Goals of the Performance Review

Learn about the importance of formal reviews for the employees' growth and the management's perception of that employee.

Part of the reason for all the stress around the formal review is that it, and it alone, is what goes on record to justify whatever comes next for your employee (promotion, raise, bonus, demotion, termination, etc.) The formal review is often the only official feedback the company recognizes between the manager and the employee, and is often the only message your second- and third-level managers above you will receive about the members of your team. If you give your employee nothing but positive feedback, but then offer up criticism in the formal review, your boss’ boss’ boss will have a distinctly different opinion (in the negative) of that employee than you do. Similarly, if your 1:1s are consistently corrective, but you offer a positive formal review, the company will have some serious questions for you when you ask to have this employee removed from your team or the company. Remember that all the feedback sessions you engage in with your employees are, by definition, informal and off-the-record; the record only tracks the formal reviews.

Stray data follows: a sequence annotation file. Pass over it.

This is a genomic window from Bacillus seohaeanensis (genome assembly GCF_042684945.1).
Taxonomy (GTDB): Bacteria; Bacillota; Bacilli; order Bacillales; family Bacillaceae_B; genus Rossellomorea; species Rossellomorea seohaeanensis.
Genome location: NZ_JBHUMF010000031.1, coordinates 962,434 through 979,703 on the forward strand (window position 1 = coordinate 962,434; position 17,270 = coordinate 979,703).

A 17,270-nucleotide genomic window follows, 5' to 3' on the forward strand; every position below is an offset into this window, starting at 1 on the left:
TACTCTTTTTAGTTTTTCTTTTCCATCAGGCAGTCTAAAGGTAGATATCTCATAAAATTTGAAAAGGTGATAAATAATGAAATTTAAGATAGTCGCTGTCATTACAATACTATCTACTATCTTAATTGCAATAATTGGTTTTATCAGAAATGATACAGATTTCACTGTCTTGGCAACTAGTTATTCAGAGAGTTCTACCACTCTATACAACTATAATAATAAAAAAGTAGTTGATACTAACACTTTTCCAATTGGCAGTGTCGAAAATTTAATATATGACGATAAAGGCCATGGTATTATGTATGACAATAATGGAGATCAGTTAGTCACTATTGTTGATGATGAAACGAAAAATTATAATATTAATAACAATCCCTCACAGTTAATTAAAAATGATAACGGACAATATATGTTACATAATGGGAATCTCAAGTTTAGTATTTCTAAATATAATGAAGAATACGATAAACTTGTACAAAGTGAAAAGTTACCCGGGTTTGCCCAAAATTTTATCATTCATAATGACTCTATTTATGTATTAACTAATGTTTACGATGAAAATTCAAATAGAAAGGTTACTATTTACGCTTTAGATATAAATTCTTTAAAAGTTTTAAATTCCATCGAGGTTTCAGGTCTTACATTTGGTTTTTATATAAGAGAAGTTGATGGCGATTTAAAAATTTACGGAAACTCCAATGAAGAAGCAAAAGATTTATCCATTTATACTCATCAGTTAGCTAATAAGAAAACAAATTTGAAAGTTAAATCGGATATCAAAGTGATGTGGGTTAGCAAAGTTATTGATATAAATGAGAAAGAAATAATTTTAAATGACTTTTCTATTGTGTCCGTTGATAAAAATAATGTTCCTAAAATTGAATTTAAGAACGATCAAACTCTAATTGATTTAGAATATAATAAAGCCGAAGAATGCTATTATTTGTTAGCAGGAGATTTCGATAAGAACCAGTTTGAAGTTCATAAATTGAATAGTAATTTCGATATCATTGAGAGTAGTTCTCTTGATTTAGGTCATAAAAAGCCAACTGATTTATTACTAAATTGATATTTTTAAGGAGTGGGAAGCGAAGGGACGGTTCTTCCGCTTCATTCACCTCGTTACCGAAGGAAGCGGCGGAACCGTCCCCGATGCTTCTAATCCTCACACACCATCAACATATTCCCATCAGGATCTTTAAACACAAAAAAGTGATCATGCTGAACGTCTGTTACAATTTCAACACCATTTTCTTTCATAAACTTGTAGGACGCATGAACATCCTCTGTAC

In some companies, as a matter of fact, it’s not uncommon for raises and bonuses to be applied only after the performance review is conducted and filed. In other words, once you’ve written your performance review, it circulates to your senior leadership, who will then review the reviews and use that as guidance for this past cycle’s bonuses and/or raises, as well as the next cycle’s goals. In such situations, you will not necessarily have full control over your review, and likely not have the power to grant bonuses or raises, only recommendations for such.

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